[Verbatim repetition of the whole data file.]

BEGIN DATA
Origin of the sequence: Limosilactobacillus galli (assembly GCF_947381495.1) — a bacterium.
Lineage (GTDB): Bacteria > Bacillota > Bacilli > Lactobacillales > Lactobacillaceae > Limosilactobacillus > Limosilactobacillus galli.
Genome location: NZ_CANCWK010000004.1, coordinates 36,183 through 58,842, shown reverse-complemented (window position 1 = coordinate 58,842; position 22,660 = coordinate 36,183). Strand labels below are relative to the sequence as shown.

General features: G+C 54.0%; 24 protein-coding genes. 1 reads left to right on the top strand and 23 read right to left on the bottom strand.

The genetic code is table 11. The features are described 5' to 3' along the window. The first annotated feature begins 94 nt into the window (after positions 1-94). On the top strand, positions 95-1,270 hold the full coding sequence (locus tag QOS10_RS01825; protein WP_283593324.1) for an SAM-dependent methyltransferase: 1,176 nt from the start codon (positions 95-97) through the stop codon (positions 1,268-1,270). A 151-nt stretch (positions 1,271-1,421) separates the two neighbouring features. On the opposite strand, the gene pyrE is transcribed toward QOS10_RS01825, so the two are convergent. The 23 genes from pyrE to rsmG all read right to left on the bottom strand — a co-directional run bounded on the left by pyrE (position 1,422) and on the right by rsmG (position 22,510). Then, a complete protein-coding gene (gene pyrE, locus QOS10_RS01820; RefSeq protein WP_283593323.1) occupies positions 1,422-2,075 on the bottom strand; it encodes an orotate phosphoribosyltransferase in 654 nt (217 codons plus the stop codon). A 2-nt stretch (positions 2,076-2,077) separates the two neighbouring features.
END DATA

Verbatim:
Origin of the sequence: Limosilactobacillus galli (assembly GCF_947381495.1) — a bacterium.
Lineage (GTDB): Bacteria > Bacillota > Bacilli > Lactobacillales > Lactobacillaceae > Limosilactobacillus > Limosilactobacillus galli.
Genome location: NZ_CANCWK010000004.1, coordinates 36,183 through 58,842, shown reverse-complemented (window position 1 = coordinate 58,842; position 22,660 = coordinate 36,183). Strand labels below are relative to the sequence as shown.

General features: G+C 54.0%; 24 protein-coding genes. 1 reads left to right on the top strand and 23 read right to left on the bottom strand.

The genetic code is table 11. The features are described 5' to 3' along the window. The first annotated feature begins 94 nt into the window (after positions 1-94). On the top strand, positions 95-1,270 hold the full coding sequence (locus tag QOS10_RS01825; protein WP_283593324.1) for an SAM-dependent methyltransferase: 1,176 nt from the start codon (positions 95-97) through the stop codon (positions 1,268-1,270). A 151-nt stretch (positions 1,271-1,421) separates the two neighbouring features. On the opposite strand, the gene pyrE is transcribed toward QOS10_RS01825, so the two are convergent. The 23 genes from pyrE to rsmG all read right to left on the bottom strand — a co-directional run bounded on the left by pyrE (position 1,422) and on the right by rsmG (position 22,510). Then, a complete protein-coding gene (gene pyrE, locus QOS10_RS01820; RefSeq protein WP_283593323.1) occupies positions 1,422-2,075 on the bottom strand; it encodes an orotate phosphoribosyltransferase in 654 nt (217 codons plus the stop codon). A 2-nt stretch (positions 2,076-2,077) separates the two neighbouring features.